Monday, June 24, 2024

López Obrador inaugurates ‘mega pharmacy’ to address medication shortages

President Andrés Manuel López Obrador on Friday inaugurated the federal government’s new “Well-Being Mega Pharmacy,” a facility he described as “possibly the largest pharmacy in the world.”

The opening of the Megafarmacia del Bienestar — a warehouse from which medications will be supplied to public hospitals and clinics — comes about five months after López Obrador first proposed the creation of a “kind of pharmacy, … a warehouse with all the medicines of the world in reasonable quantities” as a “definitive way out” of the medication shortages that have plagued his government.

Parents of children with cancer protested at the Mexico City airport on Tuesday.
Parents protest at Mexico City’s airport over a lack of chemotherapy medicines available for their children with cancer in a photo from 2021. (File foto/Cuartoscuro)

There have been numerous protests against medication shortages in recent years, the most frequent of which have been demonstrations by parents of children with cancer. Shortages have eased somewhat compared to earlier in the government’s term, but many patients still encounter problems accessing the medications they need.

On Friday, López Obrador said that the establishment of the mega pharmacy will allow “everyone to have the medicines they need” wherever they are in the country and no matter whether they are rich or poor.

All the medications that will be distributed from the new facility will be free for patients, he said.

“This is what makes us different from our adversaries, and hopefully they’ll understand. Health care isn’t a privilege, it’s a right,” López Obrador added.

A large building entrance with a sign reading "Megafarmacia del Bienestar"
The medication distribution hub is near Felipe Ángeles International Airport (AIFA). (

Where is the mega pharmacy?

The facility is in Huehuetoca, a México state municipality about 60 kilometers north of central Mexico City.

López Obrador said last month that the warehouse’s proximity to the Felipe Ángeles International Airport (AIFA) will allow medications to be promptly transported to different parts of the country. Huehuetoca borders Zumpango, the municipality where AIFA is located.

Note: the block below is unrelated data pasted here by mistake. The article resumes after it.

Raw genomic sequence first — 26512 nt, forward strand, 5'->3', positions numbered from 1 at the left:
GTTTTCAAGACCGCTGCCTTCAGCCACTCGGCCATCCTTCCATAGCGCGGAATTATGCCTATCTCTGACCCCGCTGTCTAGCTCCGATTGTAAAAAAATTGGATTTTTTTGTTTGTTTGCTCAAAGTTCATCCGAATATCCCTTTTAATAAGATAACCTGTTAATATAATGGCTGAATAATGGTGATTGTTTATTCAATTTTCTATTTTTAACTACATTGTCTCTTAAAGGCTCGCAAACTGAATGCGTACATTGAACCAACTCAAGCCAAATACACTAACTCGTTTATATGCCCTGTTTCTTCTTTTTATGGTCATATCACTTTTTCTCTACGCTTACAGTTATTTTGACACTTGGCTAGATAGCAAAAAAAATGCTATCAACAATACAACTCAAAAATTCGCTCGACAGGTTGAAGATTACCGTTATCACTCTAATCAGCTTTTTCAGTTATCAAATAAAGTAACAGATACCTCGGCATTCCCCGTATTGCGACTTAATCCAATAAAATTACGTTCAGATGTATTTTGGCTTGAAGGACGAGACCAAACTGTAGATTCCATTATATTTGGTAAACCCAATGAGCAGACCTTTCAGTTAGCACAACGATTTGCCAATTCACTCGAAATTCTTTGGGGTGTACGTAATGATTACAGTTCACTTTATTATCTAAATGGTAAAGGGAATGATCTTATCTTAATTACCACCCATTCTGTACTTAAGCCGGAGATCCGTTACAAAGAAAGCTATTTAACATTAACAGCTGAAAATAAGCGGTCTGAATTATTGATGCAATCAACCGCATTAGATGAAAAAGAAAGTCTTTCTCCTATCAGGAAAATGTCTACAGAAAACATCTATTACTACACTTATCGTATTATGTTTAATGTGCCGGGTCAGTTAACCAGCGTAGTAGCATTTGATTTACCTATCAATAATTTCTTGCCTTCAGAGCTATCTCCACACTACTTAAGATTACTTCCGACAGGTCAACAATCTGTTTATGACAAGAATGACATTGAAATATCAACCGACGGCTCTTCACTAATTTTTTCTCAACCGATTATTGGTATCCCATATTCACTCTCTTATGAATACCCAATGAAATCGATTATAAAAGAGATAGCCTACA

How big is it?

López Obrador said at his Friday morning press conference that the facility — formerly a warehouse owned by department store Liverpool — covers an area of 90,000 square meters, but the government subsequently clarified that it’s slightly bigger than that at 94,546 square meters.

The area is equivalent to about six or seven “Zócalos,” López Obrador said referring to the Mexico City central square.

Saying the mega phamarcy is twice as big as the Zócalo would be more accurate given that the central square spans an area of 46,800 square meters.

flask of medicine
Shortages of key drugs have been a serious issue in recent years. (Gobierno de la Ciudad de Mexico/Cuartoscuro)

“It’s possibly the largest pharmacy in the world,” López Obrador said before challenging reporters to find out whether that was indeed the case.

“… The pharmacy is big, big, big, and it will have all the medications that are distributed in our country’s health sector,” he said.

Who will operate it?

The facility — which the government bought for around 1.4 billion pesos (US $82.5 million) — will be run by state-owned medical company Birmex, while the military will assist with the logistics of moving medications around the country.

Birmex director Jens Pedro Lohmann Itutburu said that the mega pharmacy will have the capacity to store 286 million “pieces” of medication.

He said that the facility will seek to resolve requests for medication made by hospitals and clinics affiliated with the Mexican Social Security Institute (IMSS), the State Workers Social Security Institute and the universal IMSS-Bienestar health care programs within three hours.

AMLO greets office workers who sit at computers
López Obrador greets mega pharmacy staff at the medication distribution center’s opening. (

Individual patients and doctors will also be able to submit requests for medications.

How long will it take to get medications to public hospitals? 

According to the government, public hospitals or clinics that request a certain medication or medications will receive their delivery within 48 hours.

Air Force planes and military vehicles will be used to transport medications.

López Obrador has stressed that medications will even reach hospitals in remote, rural areas of the country in no more than 48 hours.

Will the mega pharmacy actually solve Mexico’s medicine shortage problem?  

The government certainly thinks so, but experts have some concerns.

Mauricio Rodríguez, a professor in the School of Medicine at the National Autonomous University (UNAM), questioned whether the government will have the capacity to purchase and distribute thousands of medications on a national scale from one central location.

He told the Associated Press that the government is opening the mega pharmacy without providing sufficient detail about how the system will operate, especially for urgently-needed medications.

Rodríguez also said that having such a large stockpile of drugs at one site is risky, and could sideline existing distribution systems.

Dr. José Moya, the World Health Organization’s Mexico representative, said that a centralized medicine warehouse could be a solution to the shortages problem, but stressed the importance of a good logistical system to support it.

“If they are considering a warehouse like this, it’s because there is a need, and this has to be very well organized,” he said.

With reports from Milenio, Reforma and AP


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